Some of the songs in Sita Sings the Blues are not free, and may never be; copyright law requires you to obey their respective licenses. This is not by my choice; please see our restrictions page for more.

There is the question of how I’ll get money from all this. My personal experience confirms audiences are generous and want to support artists. Surely there’s a way for this to happen without centrally controlling every transaction. The old business model of coercion and extortion is failing. New models are emerging, and I’m happy to be part of that. But we’re still making this up as we go along. You are free to make money with the free content of Sita Sings the Blues, and you are free to share money with me. People have been making money in Free Software for years; it’s time for Free Culture to follow. I look forward to your innovations.

If you have questions, please ask each other. If you have ideas, please implement them – you don’t need my permission or anyone else’s (except for the copyright-restricted songs, of course).  If you see abuses, please address them, but don’t get bogged down in arcane details of copyright law.  The copyright system wants you to think in terms of asking permission; I want you to think in terms of freedom. We’ve set up this Wiki to get things started. Feel free to improve it!

… Thanks for your support! This film wouldn’t exist without you.


–Nina Paley” (

According to Anderson’s taxonomy of free products (2008), Sita Sings the Blues, along with open source software, represent the gift economy, which, together with altruism, has always existed, it only became more visible now as the internet and what it allows for: zero-cost distribution gives it a platform where the actions of individuals can have global impact. Once the film is made – for whatever reason – NOW, in this age, it costs nothing for Ms. Paley to give it away.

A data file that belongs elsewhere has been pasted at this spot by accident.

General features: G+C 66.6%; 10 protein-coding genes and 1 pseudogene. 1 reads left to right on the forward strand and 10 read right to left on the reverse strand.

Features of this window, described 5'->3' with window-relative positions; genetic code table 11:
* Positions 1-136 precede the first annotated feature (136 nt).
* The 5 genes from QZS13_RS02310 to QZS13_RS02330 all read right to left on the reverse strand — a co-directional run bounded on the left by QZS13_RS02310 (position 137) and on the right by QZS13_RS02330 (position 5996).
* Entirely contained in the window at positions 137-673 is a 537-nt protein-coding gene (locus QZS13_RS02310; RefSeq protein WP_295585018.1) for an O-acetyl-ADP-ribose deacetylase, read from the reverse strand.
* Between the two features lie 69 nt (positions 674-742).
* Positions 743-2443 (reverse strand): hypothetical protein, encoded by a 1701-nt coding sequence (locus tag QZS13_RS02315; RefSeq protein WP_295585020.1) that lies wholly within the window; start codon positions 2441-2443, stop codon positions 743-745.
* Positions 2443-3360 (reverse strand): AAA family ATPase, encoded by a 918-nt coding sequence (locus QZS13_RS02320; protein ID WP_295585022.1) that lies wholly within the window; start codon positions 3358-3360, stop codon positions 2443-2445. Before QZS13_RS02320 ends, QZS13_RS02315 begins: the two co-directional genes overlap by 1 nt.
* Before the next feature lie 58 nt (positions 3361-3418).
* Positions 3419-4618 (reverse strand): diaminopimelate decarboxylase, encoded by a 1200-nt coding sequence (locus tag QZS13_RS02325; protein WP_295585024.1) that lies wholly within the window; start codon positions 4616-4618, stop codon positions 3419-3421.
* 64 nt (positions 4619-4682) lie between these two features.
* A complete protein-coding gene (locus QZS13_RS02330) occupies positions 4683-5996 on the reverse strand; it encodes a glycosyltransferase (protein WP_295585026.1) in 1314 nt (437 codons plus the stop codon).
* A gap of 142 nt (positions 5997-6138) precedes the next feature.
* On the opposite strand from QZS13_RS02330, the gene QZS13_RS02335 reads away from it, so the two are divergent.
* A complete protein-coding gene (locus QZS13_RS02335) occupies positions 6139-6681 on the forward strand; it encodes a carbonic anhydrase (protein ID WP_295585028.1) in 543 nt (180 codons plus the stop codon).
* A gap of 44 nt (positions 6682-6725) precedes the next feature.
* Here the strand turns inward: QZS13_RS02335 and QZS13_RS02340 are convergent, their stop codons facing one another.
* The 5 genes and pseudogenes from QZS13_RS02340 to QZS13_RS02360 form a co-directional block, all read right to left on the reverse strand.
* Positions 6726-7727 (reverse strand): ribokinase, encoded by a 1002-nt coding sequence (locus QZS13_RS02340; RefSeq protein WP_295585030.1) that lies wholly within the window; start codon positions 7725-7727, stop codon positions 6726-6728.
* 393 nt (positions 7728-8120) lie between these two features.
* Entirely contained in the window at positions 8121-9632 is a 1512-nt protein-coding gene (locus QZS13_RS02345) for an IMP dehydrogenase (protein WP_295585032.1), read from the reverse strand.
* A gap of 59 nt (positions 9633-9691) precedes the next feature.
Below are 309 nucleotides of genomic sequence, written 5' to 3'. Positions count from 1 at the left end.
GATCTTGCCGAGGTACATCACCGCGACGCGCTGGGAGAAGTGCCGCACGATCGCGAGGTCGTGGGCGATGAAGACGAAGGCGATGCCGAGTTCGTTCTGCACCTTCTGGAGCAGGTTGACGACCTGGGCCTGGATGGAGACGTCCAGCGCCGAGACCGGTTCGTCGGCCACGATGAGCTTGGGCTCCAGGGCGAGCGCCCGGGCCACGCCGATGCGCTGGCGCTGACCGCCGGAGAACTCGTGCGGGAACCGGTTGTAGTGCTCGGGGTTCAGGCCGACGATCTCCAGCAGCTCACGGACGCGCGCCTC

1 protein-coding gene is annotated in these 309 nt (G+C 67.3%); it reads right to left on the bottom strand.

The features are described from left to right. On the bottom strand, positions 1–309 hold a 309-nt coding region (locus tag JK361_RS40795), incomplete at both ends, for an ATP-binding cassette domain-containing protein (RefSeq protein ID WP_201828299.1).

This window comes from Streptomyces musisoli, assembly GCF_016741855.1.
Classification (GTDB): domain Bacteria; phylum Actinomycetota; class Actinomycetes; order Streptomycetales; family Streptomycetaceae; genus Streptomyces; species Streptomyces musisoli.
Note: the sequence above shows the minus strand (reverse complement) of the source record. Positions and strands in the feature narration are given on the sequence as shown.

Further, as Ms. Paley mentioned in her message, the internet gives rise to new business models.  Although she does not control and charge after each transaction related to Sita Sings the Blues, she is very much open to being supported by her audience. Besides a transaction-like accepting of donations for the download, a less well-known example is the activity of, a nonprofit organization that promotes the development of non-restrictive distribution methods. On, profits coming from the distribution of products related to Sita Sings the Blues (such as DVDs, shirts, stickers, etc.) are shared with Ms. Paley. Another typical means to which arts are much attracted is crowdfunding. Sita Sings the Blues is extraordinary in the sense that in this case, the film was produced first and donations came only afterwards. And finally, as Ms. Paley pointed out: the best ideas that can make the free culture movement sustainable might be to come. And crowdsourcing the generation of new solutions might have been the best idea from Ms. Paley. Maybe such an idea will come to light which not only makes Sita Sings the Blues a Hollywood-size success, but also which will transform industries.

Ms. Paley’s business model to create and distribute Sita Signs the Blues can be, and is often, appraised for creating value out of nothing; or it can be frowned upon for not being rational and deliberately planned. Someone has made a film out of their personal tragedy and now wants to have everyone to see it. Is it ridiculous? Is it heroic? Everyone can decide. Is it something radically different than what we have seen so far? Most certainly. Is it a forerunner of a completely new business model, which, though certainly won’t crowd out, but will probably exist next to, traditional moviemaking? It’s exciting to see in the next couple of years.